Gravitational lensing is the distortion of distant background galaxies by all the intervening mass (dark or light, but there’s a lot more dark than light) that is between us and the distant galaxies. By carefully measuring the distortion, it is possible to measure the mass that is responsible.
Current areas of interest include:
Weak lensing by filaments of the cosmic web
The image to the right shows the signature of dark matter-dominated filaments (in red) that connect the dark matter halos where galaxies live (white spots). Read more about this result here. Journal paper.
The lensing of distant galaxies by other galaxies. This allows the measurement of the masses of the dark matter halos that surround galaxies. Journal paper.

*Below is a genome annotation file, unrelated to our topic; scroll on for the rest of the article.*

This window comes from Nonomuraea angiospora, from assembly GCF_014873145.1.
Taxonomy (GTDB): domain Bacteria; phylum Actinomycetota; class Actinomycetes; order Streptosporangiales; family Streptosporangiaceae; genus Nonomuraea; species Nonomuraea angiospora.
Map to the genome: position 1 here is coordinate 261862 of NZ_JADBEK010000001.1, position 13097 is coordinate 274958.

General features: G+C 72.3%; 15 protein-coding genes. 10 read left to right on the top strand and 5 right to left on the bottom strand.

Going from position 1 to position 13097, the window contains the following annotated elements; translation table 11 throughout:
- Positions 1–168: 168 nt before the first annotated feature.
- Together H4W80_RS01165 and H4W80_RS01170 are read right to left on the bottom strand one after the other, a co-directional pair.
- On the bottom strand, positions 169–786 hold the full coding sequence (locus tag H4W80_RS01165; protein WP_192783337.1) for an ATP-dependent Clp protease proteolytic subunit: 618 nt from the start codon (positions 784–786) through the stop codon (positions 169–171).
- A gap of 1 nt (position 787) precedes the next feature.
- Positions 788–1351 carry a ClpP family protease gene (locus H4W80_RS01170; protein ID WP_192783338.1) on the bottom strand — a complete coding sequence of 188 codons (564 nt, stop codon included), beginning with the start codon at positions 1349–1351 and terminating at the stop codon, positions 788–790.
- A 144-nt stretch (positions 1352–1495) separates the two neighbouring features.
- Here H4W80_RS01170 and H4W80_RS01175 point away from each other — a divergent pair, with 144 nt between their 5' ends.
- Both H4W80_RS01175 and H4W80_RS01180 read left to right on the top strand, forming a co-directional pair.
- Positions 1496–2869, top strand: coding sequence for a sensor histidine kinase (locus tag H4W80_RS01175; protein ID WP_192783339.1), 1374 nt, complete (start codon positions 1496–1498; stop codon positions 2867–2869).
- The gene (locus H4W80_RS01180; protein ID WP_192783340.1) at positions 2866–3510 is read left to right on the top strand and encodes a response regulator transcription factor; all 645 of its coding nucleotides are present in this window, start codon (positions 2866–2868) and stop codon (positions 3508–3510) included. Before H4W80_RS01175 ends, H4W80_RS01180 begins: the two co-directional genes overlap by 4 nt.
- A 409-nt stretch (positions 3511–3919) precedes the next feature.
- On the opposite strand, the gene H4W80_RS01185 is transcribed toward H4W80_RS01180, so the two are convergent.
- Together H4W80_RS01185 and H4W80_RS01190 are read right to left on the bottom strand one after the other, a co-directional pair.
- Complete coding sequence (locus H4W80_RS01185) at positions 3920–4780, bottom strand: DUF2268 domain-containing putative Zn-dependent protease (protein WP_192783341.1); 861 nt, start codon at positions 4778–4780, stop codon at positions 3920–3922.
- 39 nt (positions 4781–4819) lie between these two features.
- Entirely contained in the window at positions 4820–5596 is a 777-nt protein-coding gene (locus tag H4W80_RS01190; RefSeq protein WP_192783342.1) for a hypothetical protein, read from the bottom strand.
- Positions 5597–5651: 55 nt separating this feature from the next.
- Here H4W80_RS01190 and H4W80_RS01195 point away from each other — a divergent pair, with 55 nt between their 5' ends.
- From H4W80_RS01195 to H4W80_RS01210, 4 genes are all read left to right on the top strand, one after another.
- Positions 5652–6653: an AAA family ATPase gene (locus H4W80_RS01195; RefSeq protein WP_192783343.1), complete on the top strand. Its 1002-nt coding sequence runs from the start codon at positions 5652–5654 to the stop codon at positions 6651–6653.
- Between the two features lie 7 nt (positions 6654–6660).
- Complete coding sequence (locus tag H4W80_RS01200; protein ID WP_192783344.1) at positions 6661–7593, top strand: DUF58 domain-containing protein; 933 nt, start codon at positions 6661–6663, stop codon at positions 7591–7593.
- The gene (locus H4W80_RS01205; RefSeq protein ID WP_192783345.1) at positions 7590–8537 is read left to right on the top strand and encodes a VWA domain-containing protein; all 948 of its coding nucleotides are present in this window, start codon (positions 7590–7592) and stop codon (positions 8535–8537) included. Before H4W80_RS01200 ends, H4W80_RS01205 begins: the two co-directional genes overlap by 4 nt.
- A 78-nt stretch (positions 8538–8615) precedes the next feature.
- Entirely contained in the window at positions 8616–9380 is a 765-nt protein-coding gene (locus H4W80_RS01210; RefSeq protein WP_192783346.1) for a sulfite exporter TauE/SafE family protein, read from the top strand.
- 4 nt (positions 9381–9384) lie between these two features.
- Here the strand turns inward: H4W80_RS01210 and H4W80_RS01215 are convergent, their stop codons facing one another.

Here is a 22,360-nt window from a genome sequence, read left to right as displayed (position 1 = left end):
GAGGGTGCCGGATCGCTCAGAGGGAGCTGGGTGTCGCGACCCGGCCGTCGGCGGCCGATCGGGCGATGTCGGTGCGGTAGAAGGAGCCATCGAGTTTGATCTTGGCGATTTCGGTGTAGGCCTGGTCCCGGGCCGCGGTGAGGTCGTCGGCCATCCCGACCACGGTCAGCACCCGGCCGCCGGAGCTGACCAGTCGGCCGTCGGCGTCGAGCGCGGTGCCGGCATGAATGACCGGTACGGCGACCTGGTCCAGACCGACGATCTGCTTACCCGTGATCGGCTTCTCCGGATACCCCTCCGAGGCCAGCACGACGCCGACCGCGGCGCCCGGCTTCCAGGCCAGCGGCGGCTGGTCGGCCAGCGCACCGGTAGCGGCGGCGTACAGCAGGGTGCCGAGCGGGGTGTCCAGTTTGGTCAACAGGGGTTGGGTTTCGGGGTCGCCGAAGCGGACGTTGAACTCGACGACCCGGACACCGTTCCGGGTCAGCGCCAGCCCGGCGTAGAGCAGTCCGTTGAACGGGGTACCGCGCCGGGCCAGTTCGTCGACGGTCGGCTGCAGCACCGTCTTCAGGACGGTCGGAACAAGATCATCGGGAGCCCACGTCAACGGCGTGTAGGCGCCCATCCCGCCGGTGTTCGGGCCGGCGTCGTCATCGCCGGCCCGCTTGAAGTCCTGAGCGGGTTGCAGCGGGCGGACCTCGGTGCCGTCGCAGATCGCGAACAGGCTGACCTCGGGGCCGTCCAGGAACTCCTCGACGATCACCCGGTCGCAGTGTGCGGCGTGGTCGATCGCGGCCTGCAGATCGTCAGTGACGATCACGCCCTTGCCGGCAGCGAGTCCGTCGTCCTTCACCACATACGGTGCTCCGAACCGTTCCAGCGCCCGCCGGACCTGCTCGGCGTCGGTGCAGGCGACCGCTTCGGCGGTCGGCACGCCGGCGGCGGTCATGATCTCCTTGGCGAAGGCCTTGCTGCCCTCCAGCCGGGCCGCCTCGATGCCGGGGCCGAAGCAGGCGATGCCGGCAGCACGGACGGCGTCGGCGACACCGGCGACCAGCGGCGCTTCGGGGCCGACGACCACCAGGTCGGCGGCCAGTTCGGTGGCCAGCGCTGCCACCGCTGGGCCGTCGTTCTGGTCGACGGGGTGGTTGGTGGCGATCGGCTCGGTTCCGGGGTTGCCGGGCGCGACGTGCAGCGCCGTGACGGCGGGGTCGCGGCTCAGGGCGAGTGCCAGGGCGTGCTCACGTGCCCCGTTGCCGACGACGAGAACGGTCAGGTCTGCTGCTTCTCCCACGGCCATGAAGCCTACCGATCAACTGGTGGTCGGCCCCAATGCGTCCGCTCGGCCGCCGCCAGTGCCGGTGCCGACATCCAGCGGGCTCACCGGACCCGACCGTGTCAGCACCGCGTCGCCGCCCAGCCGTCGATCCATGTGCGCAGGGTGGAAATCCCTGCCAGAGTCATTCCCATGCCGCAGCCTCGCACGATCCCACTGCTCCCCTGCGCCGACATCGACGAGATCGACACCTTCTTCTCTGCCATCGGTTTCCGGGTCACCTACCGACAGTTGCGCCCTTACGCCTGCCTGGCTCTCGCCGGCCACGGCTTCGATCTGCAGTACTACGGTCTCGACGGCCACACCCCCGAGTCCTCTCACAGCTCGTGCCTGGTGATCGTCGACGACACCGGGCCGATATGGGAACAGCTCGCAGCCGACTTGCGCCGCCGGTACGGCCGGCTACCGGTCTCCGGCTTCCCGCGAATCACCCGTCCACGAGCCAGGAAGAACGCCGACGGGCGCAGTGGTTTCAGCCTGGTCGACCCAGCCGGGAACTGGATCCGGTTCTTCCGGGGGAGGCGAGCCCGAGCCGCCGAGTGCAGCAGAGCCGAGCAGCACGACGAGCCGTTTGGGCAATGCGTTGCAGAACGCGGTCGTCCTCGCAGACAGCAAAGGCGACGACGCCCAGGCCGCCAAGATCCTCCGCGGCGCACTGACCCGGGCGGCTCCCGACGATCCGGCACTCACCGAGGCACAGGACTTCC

Satellite galaxy lensing and tidal stripping.
By applying the same technique to galaxies that are satellites within a larger dark matter halo (such as members of rich clusters), the tidal stripping of their dark matter halos can be measured. Journal paper.
I am participating in the following lensing projects or surveys:
I am the lead scientist of the r-band component (deep imaging over 5000 square degrees of sky). The survey is underway and will run until 2020.
Euclid Satellite Mission (2020)
The Euclid mission is a European-led satellite mission that will launch in 2020.
I am a member of the Weak Lensing Working Group.
CFHTLenS. This survey is now complete.